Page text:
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Wilbon v. D.f. Bast Co.

OPINION FILED APRIL 14, 1977.

STELLA WILBON, ADM'R OF THE ESTATE OF LONNIE WILBON, DECEASED, PLAINTIFF-APPELLANT,

v.

D.F. BAST COMPANY, INC., ET AL., DEFENDANTS-APPELLEES.



APPEAL from the Circuit Court of Cook County; the Hon. BEN SCHWARTZ, Judge, presiding.

MR. PRESIDING JUSTICE DIERINGER DELIVERED THE OPINION OF THE COURT:

This is an appeal from the circuit court of Cook County. The trial judge allowed a motion to dismiss the complaint because more than two years had elapsed since the incident which gave rise to the cause of action. This was done pursuant to section 2 of "An Act requiring compensation for causing death by wrongful act * * *" (Ill. Rev. Stat. 1975, ch. 70, par. 2), known as the Wrongful Death Act.

The sole issue presented on appeal is whether or not the decedent's minor children are barred from asserting their rights by the two-year limitation set forth in section 2.

The facts of the case are, Lonnie Wilbon was working for Holsapple Mud-Jacking Corporation on the resurfacing of the Kennedy Expressway on July 23, 1971. He was struck by a truck owned by the D.F. Bast Company. As a result of the accident Wilbon was injured and he later died of those injuries. The plaintiff here was living with Wilbon as his wife, and there were two children born to them as a result of this union. She filed this action for the benefit of these two minor children. She is making no claim for herself. This action was filed three years and four months after Lonnie Wilbon's death.

• 1 It has long been established in this state that a minor is a ward of the court and it is the duty of the court to protect all the interests of any minors within its jurisdiction. In 1846 in Cowles v. Cowles, 8 Ill. 435, 437, the court said:

"The power of the court of Chancery to interfere with and control, not only the estates but the persons and custody of all minors within the limits of its jurisdiction, is of very ancient origin, and cannot now be questioned. This is a power which must necessarily exist somewhere, in every well regulated society, and more especially in a republican government, where each man should be reared and educated under such influences that he may be qualified to exercise the rights of a freeman and take part in the government of the country. It is a duty, then, which the country owes as well to itself, as to the infant, to see that he is not abused, defrauded or neglected, and the infant has a right to this protection."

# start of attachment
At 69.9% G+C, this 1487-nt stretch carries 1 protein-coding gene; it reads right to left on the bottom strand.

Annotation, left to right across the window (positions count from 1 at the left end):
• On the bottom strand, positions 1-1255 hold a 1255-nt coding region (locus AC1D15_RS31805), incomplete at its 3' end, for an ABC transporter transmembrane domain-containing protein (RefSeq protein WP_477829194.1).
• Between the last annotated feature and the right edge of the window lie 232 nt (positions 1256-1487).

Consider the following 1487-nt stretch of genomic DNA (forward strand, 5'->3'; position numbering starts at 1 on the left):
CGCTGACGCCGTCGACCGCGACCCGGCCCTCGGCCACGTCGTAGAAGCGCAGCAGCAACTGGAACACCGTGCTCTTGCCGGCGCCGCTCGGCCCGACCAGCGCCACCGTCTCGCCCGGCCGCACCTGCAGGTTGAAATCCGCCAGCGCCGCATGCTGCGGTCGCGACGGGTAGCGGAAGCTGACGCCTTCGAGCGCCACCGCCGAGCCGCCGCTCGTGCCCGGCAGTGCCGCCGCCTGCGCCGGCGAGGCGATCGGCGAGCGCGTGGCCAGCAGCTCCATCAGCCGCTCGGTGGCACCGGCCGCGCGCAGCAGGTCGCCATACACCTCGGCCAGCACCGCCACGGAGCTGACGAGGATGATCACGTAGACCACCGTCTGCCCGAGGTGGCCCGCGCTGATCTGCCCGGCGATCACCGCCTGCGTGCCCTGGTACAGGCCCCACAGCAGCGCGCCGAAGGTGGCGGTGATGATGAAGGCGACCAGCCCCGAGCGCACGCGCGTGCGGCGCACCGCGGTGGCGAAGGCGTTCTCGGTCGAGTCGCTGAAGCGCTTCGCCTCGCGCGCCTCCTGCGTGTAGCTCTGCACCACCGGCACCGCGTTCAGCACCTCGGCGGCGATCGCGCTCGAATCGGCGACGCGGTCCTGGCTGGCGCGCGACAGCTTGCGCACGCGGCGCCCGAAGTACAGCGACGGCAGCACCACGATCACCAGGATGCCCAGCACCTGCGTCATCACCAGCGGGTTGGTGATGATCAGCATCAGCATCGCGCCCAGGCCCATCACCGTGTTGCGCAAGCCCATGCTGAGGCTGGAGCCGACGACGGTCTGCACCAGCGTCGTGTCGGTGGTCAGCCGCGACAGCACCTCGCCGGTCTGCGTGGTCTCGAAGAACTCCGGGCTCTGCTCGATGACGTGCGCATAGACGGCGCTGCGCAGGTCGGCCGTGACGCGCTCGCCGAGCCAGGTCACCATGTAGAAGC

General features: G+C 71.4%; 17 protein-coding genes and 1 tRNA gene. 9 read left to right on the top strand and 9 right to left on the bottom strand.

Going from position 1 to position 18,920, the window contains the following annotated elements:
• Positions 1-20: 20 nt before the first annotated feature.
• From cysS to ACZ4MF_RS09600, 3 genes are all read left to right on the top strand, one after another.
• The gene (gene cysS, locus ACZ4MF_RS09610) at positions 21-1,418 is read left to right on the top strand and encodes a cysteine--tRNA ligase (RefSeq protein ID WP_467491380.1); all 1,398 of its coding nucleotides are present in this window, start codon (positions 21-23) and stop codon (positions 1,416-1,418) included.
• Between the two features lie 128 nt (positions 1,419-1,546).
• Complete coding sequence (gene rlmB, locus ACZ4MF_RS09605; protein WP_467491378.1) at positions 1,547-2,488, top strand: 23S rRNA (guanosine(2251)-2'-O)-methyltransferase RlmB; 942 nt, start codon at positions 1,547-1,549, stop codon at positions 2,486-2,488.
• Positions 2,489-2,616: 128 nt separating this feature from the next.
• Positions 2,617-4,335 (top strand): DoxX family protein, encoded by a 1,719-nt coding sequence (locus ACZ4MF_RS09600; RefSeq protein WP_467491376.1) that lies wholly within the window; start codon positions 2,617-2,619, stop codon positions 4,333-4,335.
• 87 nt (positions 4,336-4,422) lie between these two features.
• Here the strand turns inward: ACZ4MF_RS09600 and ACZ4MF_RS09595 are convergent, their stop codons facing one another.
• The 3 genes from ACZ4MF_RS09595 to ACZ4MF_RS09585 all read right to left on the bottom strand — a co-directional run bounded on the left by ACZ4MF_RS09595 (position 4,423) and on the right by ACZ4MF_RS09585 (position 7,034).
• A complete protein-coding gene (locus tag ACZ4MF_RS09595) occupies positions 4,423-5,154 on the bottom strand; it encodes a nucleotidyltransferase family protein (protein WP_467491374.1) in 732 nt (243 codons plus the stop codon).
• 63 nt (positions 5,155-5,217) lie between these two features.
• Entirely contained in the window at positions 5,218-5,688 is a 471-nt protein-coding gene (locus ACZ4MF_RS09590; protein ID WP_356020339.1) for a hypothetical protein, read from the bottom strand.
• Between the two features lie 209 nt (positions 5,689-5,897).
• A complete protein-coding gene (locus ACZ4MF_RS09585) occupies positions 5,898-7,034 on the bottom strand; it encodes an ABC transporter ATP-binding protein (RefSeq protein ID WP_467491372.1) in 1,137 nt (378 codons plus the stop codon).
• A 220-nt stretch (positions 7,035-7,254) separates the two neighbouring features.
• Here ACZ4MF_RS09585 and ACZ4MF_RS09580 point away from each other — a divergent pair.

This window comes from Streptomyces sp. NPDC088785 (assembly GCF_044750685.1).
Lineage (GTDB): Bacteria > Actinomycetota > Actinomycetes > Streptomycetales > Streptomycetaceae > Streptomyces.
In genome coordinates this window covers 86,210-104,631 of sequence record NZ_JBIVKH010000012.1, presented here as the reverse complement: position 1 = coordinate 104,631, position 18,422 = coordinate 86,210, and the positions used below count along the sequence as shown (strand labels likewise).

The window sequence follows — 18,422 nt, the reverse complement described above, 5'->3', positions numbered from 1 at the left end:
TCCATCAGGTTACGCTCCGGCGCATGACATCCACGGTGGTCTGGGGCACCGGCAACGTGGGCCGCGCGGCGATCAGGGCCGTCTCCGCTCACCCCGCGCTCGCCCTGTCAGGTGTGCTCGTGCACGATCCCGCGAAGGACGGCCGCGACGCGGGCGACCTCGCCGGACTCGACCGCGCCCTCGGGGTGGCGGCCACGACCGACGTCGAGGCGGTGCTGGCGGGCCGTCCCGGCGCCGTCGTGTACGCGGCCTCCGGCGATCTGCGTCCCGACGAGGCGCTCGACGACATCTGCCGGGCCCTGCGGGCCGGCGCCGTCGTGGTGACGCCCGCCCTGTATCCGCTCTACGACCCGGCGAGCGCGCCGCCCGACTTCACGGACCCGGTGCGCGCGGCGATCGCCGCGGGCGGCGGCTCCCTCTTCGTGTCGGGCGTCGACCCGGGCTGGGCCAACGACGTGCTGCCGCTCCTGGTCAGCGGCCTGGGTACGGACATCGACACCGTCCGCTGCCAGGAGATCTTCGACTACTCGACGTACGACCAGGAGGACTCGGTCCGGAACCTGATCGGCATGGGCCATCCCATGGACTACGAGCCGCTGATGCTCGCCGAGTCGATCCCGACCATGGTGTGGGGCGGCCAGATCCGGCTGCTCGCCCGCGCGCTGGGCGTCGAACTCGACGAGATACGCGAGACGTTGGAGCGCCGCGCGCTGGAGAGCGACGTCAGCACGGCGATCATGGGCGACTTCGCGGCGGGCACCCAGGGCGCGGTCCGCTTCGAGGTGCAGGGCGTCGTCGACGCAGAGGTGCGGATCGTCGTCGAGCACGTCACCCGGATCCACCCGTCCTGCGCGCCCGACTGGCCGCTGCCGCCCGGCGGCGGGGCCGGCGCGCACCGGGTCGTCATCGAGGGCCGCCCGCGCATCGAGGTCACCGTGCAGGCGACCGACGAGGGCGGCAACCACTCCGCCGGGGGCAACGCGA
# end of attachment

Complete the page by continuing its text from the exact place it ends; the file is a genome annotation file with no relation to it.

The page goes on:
The Illinois Constitution of 1970 abolished the distinction between courts> of law and equity so all the circuit courts> of the state have "original jurisdiction of all justiciable matters." Ill. Const. 1970, art. VI, § 9.

In a more recent case this court said:

"It is the public policy of this state that rights of minors be carefully guarded. (Muscarello v. Peterson, 20 Ill. App.2d 548, 170 N.E.2d 564.) A minor who becomes a party to litigation is a ward of the court, and a duty devolves upon that court to protect his rights. Giles v. Kuennen, 50 Ill. App.2d 389 * * *." Scheffki v. Chicago, Milwaukee, St. Paul & Pacific R.R. Co. (1971), 1 Ill. App.3d 557, 561.

In the instant case it is clear the parties in interest are the minor children of the decedent. They are the ones who are deprived of the support, love, and affection of their father through his death. In Kelly v. Kelley (1925), 317 Ill. 104, 110, the supreme court stated:

"The obligation of the father to support his children begins when the child is born and continues during the minority of the child."

• 2 These two minor children, aged five months and two years at the time of their father's death, have been deprived of this support through the death of their father and clearly should be considered as wards of the court in this litigation, and we shall so consider them.

The defendant contends the suit was filed long after the two-year statutory period of limitations had expired under section 2 of the Wrongful Death Act (Ill. Rev. Stat. 1975, ch. 70, par. 2). We feel a thorough reading of the statutes involved, considering both elementary rules of statutory construction and the rules of our supreme court, dictate another result. Supreme Court Rule 2 (Ill. Rev. Stat. 1975, ch. 110A, par. 2) provides:

"These rules are to be construed in accordance with the appropriate provisions of An Act to Revise the Law in Relation to the Construction of Statutes, approved March 5, 1874, as amended (Ill. Rev. Stat., ch. 131, sec. 1, et seq.), and in accordance with the standards stated in ...


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